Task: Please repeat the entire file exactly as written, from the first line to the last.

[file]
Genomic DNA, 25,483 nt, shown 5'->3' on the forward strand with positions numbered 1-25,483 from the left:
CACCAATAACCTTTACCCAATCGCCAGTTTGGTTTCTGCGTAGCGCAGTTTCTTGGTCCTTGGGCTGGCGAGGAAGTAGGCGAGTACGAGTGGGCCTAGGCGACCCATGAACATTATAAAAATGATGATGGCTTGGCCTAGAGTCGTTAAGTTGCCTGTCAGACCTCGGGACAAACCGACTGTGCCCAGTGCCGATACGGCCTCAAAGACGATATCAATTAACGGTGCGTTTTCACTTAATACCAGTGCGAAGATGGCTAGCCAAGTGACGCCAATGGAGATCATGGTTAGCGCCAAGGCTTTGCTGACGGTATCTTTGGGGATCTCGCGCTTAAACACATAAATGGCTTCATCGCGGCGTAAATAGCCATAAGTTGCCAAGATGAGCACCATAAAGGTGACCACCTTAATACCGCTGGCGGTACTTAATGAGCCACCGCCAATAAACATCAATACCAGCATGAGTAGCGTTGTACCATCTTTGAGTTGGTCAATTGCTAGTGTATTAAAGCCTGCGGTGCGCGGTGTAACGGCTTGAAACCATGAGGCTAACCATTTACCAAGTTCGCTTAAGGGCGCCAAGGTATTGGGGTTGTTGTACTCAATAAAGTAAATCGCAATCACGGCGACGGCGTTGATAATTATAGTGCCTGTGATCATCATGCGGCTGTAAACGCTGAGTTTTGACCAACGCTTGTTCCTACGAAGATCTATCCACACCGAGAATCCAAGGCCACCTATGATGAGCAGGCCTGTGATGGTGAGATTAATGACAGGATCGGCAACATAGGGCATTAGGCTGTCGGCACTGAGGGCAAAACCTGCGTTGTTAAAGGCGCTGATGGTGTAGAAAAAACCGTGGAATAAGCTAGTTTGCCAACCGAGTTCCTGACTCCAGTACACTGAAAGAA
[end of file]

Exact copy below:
Genomic DNA, 25,483 nt, shown 5'->3' on the forward strand with positions numbered 1-25,483 from the left:
CACCAATAACCTTTACCCAATCGCCAGTTTGGTTTCTGCGTAGCGCAGTTTCTTGGTCCTTGGGCTGGCGAGGAAGTAGGCGAGTACGAGTGGGCCTAGGCGACCCATGAACATTATAAAAATGATGATGGCTTGGCCTAGAGTCGTTAAGTTGCCTGTCAGACCTCGGGACAAACCGACTGTGCCCAGTGCCGATACGGCCTCAAAGACGATATCAATTAACGGTGCGTTTTCACTTAATACCAGTGCGAAGATGGCTAGCCAAGTGACGCCAATGGAGATCATGGTTAGCGCCAAGGCTTTGCTGACGGTATCTTTGGGGATCTCGCGCTTAAACACATAAATGGCTTCATCGCGGCGTAAATAGCCATAAGTTGCCAAGATGAGCACCATAAAGGTGACCACCTTAATACCGCTGGCGGTACTTAATGAGCCACCGCCAATAAACATCAATACCAGCATGAGTAGCGTTGTACCATCTTTGAGTTGGTCAATTGCTAGTGTATTAAAGCCTGCGGTGCGCGGTGTAACGGCTTGAAACCATGAGGCTAACCATTTACCAAGTTCGCTTAAGGGCGCCAAGGTATTGGGGTTGTTGTACTCAATAAAGTAAATCGCAATCACGGCGACGGCGTTGATAATTATAGTGCCTGTGATCATCATGCGGCTGTAAACGCTGAGTTTTGACCAACGCTTGTTCCTACGAAGATCTATCCACACCGAGAATCCAAGGCCACCTATGATGAGCAGGCCTGTGATGGTGAGATTAATGACAGGATCGGCAACATAGGGCATTAGGCTGTCGGCACTGAGGGCAAAACCTGCGTTGTTAAAGGCGCTGATGGTGTAGAAAAAACCGTGGAATAAGCTAGTTTGCCAACCGAGTTCCTGACTCCAGTACACTGAAAGAA